Since you couldn't get a rise out of me on the non-issue of women in combat, I know what will. Sorry, Stephanie, the military ain't even half as politically correct as you think. Readers, I refer to Stephanie's articles on this subject and her book The Kinder, Gentler Military. Rhetoric is one thing. Reality is another. How do the tip-of-the-iceberg rape scandals at the Air Force Academy occur in an environment so supposedly feminized and hamstrung by PC-ness? You really want to argue for the scaling back of women in the service altogether, don't you?



Debra J. Dickerson is the author of An American Story. Her next book, The End of Blackness, will be published in October 2003. Stephanie Gutmann is a writer living in New York and the author of The Kinder, Gentler Military.

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Remarks from the Fray:

I, like Debra Dickerson, was a female military linguist, and, for Stephanie Gutmann's benefit, the washout rate at DLI when I attended was estimated to be 60%. Six out of ten did not make it. I was one of the four left standing at the end. Many men were not. I guarantee--Gutmann's views not-withstanding--that the military would be sorely put to find good linguists if they excluded women, and there are plenty of other military positions where brain power counts for much, much more than brute strength. With the current shortage of Arabic linguists, I'm surprised that anyone would doubt what women are able to contribute, and the fact is that there are plenty of positions where a shortage of brain power would mean more lives lost. Simply put, we want the best people we can find in those jobs, and axing women from the services would guarantee that we would not get them. I intend no disrespect to the members of Private Lynch's convoy, but they saw battle--not because it was inevitable, but because somebody made a wrong turn. It surprises me then that Gutmann would use that particular example to advance the idea that brawn is the only thing that should really count in the military. We need both brawn and brains in the military, and while the two qualities are not by definition mutually exclusive, it's a mistake to think that in taking care of one, we will luck into the other. A cursory look at a Bell curve should convince anyone that, without women, the military would lose half of its brightest potential recruits.


(To reply, click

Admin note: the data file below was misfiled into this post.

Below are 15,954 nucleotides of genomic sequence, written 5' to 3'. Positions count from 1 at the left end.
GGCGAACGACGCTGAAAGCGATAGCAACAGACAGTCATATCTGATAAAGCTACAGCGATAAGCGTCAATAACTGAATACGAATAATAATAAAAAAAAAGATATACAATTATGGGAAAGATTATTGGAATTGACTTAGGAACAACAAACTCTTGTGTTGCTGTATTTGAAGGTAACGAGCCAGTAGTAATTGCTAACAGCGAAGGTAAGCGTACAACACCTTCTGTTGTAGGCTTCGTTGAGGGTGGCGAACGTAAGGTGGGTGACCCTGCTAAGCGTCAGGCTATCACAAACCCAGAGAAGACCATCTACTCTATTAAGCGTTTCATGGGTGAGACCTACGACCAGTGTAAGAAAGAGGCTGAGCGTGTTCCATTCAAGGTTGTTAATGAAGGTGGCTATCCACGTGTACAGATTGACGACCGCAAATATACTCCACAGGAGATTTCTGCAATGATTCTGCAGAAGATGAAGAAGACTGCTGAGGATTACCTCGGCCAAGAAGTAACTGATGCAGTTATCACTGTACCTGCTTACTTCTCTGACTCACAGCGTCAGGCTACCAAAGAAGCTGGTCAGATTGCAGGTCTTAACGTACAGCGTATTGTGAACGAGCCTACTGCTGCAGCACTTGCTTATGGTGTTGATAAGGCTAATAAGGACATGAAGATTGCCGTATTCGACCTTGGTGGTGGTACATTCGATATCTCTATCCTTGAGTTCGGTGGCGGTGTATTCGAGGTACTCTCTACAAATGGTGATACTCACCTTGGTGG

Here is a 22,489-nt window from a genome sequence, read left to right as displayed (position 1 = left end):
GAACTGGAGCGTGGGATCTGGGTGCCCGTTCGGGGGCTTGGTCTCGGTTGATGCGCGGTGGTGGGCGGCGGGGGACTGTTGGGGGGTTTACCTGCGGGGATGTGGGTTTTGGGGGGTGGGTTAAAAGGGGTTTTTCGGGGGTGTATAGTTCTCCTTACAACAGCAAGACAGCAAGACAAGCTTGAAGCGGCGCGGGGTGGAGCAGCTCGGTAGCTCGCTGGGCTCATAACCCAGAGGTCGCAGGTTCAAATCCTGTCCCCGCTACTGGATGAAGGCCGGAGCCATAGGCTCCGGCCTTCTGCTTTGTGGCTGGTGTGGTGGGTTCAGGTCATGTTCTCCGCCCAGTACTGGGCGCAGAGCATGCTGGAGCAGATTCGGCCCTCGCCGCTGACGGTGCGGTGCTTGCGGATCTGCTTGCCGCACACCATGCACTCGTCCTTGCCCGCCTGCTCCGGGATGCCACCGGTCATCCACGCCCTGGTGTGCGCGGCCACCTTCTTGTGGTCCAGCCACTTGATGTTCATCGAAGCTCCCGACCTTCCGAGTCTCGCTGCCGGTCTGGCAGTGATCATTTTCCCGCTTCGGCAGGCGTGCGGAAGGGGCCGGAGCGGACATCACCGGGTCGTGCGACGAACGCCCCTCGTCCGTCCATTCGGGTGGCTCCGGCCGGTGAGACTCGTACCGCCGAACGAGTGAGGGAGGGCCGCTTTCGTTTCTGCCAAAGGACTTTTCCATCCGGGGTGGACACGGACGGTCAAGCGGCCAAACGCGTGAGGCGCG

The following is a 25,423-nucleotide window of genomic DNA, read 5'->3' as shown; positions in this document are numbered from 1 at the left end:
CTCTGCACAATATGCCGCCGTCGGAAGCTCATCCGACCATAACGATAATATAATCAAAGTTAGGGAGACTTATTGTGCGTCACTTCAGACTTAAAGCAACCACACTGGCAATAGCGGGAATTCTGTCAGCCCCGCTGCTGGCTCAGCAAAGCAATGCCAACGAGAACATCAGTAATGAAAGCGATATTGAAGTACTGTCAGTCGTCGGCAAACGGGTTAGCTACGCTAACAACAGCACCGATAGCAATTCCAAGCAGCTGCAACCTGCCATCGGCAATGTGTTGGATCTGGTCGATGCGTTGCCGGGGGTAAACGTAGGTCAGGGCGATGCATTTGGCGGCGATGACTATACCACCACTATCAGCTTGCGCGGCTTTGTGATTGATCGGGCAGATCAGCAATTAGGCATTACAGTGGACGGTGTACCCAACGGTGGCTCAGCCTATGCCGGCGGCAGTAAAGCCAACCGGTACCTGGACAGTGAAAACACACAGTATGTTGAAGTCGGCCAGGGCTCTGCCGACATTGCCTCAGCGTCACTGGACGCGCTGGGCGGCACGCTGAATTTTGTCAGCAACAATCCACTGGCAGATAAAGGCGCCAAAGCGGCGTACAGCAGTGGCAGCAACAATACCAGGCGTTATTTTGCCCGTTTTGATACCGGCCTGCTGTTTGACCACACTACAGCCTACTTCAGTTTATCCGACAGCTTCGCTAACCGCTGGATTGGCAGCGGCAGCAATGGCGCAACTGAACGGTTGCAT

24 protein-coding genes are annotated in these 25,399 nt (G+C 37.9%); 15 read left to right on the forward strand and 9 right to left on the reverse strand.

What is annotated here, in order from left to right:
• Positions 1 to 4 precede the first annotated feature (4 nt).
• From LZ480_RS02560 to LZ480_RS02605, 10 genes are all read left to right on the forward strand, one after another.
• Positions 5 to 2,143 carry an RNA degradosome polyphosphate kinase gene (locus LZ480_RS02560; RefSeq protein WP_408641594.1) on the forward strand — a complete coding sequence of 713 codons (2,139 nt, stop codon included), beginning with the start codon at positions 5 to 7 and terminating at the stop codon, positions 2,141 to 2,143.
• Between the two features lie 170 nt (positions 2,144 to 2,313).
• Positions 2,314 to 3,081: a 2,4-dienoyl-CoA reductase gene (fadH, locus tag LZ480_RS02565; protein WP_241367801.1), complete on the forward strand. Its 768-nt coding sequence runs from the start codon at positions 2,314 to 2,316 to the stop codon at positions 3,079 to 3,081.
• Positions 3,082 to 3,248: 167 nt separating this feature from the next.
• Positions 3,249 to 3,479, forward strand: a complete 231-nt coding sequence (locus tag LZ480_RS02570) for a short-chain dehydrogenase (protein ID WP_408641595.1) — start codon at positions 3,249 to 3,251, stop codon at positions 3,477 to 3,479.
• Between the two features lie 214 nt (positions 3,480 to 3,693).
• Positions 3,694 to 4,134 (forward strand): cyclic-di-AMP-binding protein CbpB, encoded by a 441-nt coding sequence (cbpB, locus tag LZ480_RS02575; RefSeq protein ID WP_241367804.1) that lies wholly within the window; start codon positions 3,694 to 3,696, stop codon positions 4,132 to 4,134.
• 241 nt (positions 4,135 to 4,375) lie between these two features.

I am an Army Officer. I am a male. I have spent the predominance of my military career in Combat Arm's units, which remain segregated. Recently I have been assigned to my first integrated unit since ROTC, and I must confess that my fears have for the most part been confirmed. To begin with, it is myth that there are no females in combat roles. As a young 2nd Lieutenant, I was shocked to find a female officer in the track positioned opposite my own on the perimeter. She was one of our chemical platoon leaders, and had been attached to my company for a high risk operation that would require her platoons support. While her military role may not have been one of direct action, she was none the less as far forward as I was, and therefore subject to the same dangers… My current battalion is roughly 30% female. Of that 30%, half are pregnant or on maternity leave right now. If you do the math, we're at 85% combat power before we even get into the fight… To further complicate the situation, there are no 'filler' jobs in my battalion, every individual is a critical piece of the pie, and each individuals role is highly technical. That 15% of combat power lost off top is composed of mission critical personnel. Their loss will significantly impact the effectiveness of our unit… While I will be the first to admit that there are exceptions to every rule, women, as a whole should have a limited role in deployable military forces. They certainly have a place in the military, but that place is in a non-deployable position stateside. As for the exceptions. I have on two occasions served with females with whom I would have trusted my life to without a second thought. Most of the females I have worked with have been technically proficient, but the two exceptions I am referring to, had a warrior ethos. They would, and could fight. Ironically enough, both had older brothers. A warrior ethos among our female soldiers is almost nonexistent. As the potential of our current deployment increased, I noted a strong, angry even, resistance to the possibility that they would be expected to deploy, and potentially fight. I can not justify a military standard on exceptions. In general, the females I have served with, while highly intelligent, lack the physical strength required for daily operations, and the mental fortitude necessary for high intensity combat operations. Violence is simply not in their blood. God bless them for that… Not one to offer problems, without solutions, I have the following recommendations. First pregnancy must be dealt with. Either female roles should be limited to non-deployable support roles, or females should not be permitted to have children while in uniform. While the pregnancy issue is a sensitive one, it must be addressed. Political correctness should be checked at the recruiting office. If you're offended by my language, or by me peeing on a tree in front of you, you shouldn't be in the Army. There are limits to acceptable behavior granted, but short of physical abuse, or extreme sexual advances, political correctness should be left for civilized society. Women certainly have a place in our military. They are intelligent, and capable of working in a male environment, however, social and physical limitations must be acknowledged, and can not be allowed to reduce the efficiency of our armed forces.